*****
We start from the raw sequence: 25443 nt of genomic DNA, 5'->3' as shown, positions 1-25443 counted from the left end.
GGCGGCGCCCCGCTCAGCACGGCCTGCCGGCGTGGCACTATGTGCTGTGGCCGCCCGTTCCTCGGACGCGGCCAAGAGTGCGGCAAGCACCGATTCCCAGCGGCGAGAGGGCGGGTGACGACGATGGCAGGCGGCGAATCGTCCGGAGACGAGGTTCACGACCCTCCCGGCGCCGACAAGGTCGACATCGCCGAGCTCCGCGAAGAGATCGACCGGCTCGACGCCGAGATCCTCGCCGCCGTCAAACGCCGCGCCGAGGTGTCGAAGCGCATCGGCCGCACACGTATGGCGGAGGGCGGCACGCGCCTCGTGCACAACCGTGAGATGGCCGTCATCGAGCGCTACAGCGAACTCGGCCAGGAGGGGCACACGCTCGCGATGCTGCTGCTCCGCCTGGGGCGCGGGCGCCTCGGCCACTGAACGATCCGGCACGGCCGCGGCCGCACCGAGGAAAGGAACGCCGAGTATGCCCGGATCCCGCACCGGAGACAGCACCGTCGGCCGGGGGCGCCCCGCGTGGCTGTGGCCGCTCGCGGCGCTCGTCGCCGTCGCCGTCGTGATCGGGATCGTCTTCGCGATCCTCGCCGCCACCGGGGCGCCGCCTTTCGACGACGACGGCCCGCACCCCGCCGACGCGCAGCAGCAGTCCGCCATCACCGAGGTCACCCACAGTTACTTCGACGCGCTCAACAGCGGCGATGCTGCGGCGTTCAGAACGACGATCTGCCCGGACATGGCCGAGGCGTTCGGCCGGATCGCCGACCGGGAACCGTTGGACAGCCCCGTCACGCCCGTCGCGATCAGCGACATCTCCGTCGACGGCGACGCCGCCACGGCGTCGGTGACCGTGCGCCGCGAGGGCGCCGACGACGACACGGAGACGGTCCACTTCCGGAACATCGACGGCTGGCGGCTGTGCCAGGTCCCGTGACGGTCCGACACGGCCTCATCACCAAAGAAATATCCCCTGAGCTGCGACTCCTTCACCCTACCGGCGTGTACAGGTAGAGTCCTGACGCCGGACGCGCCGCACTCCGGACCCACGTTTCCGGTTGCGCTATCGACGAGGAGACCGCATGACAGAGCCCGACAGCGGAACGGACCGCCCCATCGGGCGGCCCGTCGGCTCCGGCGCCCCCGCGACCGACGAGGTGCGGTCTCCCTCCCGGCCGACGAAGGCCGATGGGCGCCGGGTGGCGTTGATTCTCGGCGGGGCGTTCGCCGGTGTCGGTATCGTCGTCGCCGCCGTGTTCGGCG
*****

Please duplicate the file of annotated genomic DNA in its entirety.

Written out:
We start from the raw sequence: 25443 nt of genomic DNA, 5'->3' as shown, positions 1-25443 counted from the left end.
GGCGGCGCCCCGCTCAGCACGGCCTGCCGGCGTGGCACTATGTGCTGTGGCCGCCCGTTCCTCGGACGCGGCCAAGAGTGCGGCAAGCACCGATTCCCAGCGGCGAGAGGGCGGGTGACGACGATGGCAGGCGGCGAATCGTCCGGAGACGAGGTTCACGACCCTCCCGGCGCCGACAAGGTCGACATCGCCGAGCTCCGCGAAGAGATCGACCGGCTCGACGCCGAGATCCTCGCCGCCGTCAAACGCCGCGCCGAGGTGTCGAAGCGCATCGGCCGCACACGTATGGCGGAGGGCGGCACGCGCCTCGTGCACAACCGTGAGATGGCCGTCATCGAGCGCTACAGCGAACTCGGCCAGGAGGGGCACACGCTCGCGATGCTGCTGCTCCGCCTGGGGCGCGGGCGCCTCGGCCACTGAACGATCCGGCACGGCCGCGGCCGCACCGAGGAAAGGAACGCCGAGTATGCCCGGATCCCGCACCGGAGACAGCACCGTCGGCCGGGGGCGCCCCGCGTGGCTGTGGCCGCTCGCGGCGCTCGTCGCCGTCGCCGTCGTGATCGGGATCGTCTTCGCGATCCTCGCCGCCACCGGGGCGCCGCCTTTCGACGACGACGGCCCGCACCCCGCCGACGCGCAGCAGCAGTCCGCCATCACCGAGGTCACCCACAGTTACTTCGACGCGCTCAACAGCGGCGATGCTGCGGCGTTCAGAACGACGATCTGCCCGGACATGGCCGAGGCGTTCGGCCGGATCGCCGACCGGGAACCGTTGGACAGCCCCGTCACGCCCGTCGCGATCAGCGACATCTCCGTCGACGGCGACGCCGCCACGGCGTCGGTGACCGTGCGCCGCGAGGGCGCCGACGACGACACGGAGACGGTCCACTTCCGGAACATCGACGGCTGGCGGCTGTGCCAGGTCCCGTGACGGTCCGACACGGCCTCATCACCAAAGAAATATCCCCTGAGCTGCGACTCCTTCACCCTACCGGCGTGTACAGGTAGAGTCCTGACGCCGGACGCGCCGCACTCCGGACCCACGTTTCCGGTTGCGCTATCGACGAGGAGACCGCATGACAGAGCCCGACAGCGGAACGGACCGCCCCATCGGGCGGCCCGTCGGCTCCGGCGCCCCCGCGACCGACGAGGTGCGGTCTCCCTCCCGGCCGACGAAGGCCGATGGGCGCCGGGTGGCGTTGATTCTCGGCGGGGCGTTCGCCGGTGTCGGTATCGTCGTCGCCGCCGTGTTCGGCG